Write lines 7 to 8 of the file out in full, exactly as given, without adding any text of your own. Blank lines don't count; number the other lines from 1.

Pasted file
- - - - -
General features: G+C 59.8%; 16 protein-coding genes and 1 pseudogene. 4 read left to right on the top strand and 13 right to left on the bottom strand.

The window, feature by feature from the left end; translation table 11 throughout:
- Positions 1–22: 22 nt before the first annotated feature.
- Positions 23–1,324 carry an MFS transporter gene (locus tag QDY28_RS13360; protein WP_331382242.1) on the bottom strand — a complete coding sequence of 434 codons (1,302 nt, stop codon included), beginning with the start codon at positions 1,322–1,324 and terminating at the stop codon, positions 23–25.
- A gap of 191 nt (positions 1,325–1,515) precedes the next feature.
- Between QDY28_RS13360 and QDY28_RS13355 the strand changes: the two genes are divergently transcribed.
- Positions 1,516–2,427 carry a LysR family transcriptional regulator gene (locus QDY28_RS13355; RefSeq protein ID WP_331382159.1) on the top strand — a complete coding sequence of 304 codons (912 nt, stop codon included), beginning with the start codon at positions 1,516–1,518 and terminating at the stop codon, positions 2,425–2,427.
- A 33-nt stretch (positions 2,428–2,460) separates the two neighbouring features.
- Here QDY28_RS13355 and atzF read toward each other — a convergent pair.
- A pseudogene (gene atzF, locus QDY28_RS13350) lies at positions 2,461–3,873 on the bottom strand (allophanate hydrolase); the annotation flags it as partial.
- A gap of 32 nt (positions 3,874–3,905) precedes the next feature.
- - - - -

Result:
- Positions 1,516–2,427 carry a LysR family transcriptional regulator gene (locus QDY28_RS13355; RefSeq protein ID WP_331382159.1) on the top strand — a complete coding sequence of 304 codons (912 nt, stop codon included), beginning with the start codon at positions 1,516–1,518 and terminating at the stop codon, positions 2,425–2,427.
- A 33-nt stretch (positions 2,428–2,460) separates the two neighbouring features.